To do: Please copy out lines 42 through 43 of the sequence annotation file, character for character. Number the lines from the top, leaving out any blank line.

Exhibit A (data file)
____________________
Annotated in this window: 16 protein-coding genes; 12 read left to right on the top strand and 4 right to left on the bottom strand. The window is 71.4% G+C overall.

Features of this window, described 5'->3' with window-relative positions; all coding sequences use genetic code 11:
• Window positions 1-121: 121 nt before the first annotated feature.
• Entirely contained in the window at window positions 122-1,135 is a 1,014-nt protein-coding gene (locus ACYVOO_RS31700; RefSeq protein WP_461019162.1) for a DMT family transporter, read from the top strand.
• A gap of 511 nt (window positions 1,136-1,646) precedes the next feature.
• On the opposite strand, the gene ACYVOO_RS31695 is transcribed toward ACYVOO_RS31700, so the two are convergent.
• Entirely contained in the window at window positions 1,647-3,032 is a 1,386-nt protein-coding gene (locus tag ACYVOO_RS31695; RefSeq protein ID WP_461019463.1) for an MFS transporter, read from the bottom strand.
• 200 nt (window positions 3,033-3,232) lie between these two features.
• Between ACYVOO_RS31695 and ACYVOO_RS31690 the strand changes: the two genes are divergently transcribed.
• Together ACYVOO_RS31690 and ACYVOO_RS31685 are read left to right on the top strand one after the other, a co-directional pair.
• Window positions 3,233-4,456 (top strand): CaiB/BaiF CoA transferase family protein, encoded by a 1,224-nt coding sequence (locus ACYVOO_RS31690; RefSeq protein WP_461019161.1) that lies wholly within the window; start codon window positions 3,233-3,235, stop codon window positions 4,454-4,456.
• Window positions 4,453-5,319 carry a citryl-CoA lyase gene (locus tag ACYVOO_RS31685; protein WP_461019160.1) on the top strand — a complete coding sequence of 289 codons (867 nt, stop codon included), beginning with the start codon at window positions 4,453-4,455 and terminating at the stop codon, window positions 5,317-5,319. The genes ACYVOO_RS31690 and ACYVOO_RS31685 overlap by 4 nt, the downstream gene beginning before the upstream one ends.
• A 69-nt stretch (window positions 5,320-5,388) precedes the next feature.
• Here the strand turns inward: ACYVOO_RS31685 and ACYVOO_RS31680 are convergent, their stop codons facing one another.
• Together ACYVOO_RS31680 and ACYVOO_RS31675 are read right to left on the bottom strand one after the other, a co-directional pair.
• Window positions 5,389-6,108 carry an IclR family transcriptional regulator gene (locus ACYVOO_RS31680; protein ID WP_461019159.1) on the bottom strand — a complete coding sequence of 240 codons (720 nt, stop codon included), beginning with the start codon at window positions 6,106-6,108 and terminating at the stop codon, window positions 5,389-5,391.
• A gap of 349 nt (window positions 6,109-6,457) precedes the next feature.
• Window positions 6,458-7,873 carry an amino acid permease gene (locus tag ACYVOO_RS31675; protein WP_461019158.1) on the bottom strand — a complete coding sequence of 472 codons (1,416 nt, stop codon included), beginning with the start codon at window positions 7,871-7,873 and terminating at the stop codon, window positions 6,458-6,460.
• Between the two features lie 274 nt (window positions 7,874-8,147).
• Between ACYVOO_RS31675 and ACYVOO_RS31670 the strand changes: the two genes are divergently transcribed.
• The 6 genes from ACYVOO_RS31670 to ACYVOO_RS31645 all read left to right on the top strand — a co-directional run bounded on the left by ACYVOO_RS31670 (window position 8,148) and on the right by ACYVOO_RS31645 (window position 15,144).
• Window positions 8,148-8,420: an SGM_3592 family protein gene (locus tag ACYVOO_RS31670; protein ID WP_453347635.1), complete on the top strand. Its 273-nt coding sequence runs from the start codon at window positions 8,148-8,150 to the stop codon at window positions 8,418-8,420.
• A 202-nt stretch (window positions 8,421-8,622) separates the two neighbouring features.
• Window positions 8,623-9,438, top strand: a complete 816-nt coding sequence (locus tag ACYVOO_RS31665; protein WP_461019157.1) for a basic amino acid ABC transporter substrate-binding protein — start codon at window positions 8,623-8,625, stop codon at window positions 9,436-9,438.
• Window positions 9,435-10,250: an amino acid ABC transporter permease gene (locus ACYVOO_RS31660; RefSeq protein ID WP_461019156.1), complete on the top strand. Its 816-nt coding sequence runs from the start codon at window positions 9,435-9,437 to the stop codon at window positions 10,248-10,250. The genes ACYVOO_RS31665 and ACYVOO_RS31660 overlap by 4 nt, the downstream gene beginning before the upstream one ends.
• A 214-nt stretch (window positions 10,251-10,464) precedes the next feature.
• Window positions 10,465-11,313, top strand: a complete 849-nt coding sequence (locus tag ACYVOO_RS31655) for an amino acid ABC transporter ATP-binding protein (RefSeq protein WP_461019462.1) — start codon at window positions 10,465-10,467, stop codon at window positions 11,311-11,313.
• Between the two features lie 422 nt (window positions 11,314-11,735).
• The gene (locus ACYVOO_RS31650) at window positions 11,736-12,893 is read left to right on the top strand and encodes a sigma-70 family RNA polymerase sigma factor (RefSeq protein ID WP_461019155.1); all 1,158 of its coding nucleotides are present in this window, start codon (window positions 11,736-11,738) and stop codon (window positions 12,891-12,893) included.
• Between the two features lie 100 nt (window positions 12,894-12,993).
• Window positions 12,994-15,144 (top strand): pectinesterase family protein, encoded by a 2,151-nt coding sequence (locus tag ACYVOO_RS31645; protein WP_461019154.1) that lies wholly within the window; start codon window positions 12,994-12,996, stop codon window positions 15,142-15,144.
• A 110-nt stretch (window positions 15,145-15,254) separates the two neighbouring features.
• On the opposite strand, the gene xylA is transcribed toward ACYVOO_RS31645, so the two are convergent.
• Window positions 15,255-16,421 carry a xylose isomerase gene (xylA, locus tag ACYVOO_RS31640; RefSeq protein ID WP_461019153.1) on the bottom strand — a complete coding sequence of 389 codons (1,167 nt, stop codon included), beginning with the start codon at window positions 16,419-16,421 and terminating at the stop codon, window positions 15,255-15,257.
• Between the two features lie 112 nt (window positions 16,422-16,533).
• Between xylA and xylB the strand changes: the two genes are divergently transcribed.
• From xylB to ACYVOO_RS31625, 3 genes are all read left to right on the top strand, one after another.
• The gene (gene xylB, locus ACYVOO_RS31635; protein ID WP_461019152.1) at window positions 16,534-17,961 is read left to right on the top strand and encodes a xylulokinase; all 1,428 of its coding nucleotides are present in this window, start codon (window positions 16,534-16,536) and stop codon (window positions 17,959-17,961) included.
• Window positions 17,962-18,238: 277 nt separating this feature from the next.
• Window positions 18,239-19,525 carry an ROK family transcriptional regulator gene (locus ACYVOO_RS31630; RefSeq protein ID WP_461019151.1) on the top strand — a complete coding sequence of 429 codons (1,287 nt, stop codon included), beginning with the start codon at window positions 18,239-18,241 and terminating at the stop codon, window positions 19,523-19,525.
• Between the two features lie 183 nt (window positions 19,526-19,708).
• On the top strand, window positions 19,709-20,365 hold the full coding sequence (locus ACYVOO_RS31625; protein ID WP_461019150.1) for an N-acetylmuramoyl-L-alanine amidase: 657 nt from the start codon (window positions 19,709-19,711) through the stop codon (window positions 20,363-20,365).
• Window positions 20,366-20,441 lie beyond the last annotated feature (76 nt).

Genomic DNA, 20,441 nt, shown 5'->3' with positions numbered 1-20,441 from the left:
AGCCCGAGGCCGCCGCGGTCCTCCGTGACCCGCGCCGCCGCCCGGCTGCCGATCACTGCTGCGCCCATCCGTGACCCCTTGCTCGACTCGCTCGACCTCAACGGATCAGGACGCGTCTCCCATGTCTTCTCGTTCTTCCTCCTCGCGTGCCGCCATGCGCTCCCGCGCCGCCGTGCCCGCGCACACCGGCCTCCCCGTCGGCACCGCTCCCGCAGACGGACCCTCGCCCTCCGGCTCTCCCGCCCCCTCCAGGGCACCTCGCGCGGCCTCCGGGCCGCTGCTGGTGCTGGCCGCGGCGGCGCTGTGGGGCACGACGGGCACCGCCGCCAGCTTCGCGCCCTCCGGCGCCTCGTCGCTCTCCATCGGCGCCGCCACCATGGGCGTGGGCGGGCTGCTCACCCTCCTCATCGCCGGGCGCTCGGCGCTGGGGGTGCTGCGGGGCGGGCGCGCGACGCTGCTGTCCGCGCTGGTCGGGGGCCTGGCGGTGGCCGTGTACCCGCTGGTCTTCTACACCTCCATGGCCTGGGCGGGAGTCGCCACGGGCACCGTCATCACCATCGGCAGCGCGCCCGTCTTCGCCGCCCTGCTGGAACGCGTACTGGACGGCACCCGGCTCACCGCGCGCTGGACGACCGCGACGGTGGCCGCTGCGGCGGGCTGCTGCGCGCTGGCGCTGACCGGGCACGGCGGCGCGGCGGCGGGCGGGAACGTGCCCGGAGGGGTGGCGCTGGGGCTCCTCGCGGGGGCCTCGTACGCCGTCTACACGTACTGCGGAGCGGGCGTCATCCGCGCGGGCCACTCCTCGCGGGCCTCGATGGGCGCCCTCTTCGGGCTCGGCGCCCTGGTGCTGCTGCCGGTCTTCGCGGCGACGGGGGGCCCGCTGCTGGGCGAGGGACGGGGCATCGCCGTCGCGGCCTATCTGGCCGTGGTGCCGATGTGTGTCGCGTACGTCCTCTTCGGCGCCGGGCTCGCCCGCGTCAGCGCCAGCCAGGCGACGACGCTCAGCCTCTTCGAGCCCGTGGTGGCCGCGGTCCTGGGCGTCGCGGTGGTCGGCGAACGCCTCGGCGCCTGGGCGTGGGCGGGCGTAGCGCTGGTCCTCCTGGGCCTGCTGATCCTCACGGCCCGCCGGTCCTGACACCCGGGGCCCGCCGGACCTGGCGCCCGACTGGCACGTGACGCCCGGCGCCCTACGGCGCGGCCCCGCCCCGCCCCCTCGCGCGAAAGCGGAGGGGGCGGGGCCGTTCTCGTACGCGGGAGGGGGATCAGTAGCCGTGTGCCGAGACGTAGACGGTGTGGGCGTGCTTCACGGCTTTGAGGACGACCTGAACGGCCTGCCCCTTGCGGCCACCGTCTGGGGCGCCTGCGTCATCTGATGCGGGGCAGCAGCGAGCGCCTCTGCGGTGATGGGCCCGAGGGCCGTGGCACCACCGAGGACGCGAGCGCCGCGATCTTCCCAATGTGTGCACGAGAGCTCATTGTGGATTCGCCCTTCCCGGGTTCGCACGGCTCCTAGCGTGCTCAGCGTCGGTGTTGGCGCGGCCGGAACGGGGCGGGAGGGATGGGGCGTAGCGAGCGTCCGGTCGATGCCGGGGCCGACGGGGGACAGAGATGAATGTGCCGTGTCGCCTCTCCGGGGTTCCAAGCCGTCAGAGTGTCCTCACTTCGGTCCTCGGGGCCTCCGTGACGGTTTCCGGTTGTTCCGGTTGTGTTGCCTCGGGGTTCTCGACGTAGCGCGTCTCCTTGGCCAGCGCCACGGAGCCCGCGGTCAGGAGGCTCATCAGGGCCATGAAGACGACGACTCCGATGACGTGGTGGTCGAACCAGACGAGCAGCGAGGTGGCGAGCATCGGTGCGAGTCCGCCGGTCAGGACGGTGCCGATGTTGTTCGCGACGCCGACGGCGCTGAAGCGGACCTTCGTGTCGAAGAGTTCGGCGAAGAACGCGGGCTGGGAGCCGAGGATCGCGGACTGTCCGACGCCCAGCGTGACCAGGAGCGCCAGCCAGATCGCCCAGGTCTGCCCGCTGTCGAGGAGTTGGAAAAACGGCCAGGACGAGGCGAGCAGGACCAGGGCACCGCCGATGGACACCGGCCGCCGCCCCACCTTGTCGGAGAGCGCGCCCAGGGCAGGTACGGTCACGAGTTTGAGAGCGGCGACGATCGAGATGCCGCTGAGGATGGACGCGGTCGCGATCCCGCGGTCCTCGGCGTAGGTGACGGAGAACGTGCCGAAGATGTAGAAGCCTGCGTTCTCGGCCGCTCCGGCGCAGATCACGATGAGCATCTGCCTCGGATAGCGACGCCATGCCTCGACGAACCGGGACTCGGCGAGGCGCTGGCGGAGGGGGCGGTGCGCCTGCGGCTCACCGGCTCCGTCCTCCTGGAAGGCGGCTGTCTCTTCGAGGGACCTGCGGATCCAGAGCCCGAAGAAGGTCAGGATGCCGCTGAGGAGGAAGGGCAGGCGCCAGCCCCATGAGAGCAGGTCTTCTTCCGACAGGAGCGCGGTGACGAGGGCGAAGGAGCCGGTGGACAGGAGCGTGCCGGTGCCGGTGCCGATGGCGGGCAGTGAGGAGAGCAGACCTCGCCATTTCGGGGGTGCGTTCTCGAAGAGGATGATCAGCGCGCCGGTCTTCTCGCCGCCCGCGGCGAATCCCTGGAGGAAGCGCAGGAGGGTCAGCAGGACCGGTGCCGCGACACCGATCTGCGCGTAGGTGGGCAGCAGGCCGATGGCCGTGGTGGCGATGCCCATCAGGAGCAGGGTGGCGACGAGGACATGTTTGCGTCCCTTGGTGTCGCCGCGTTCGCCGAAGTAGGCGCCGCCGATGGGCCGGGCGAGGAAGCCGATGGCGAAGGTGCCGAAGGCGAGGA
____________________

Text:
• On the top strand, window positions 19,709-20,365 hold the full coding sequence (locus ACYVOO_RS31625; protein ID WP_461019150.1) for an N-acetylmuramoyl-L-alanine amidase: 657 nt from the start codon (window positions 19,709-19,711) through the stop codon (window positions 20,363-20,365).
• Window positions 20,366-20,441 lie beyond the last annotated feature (76 nt).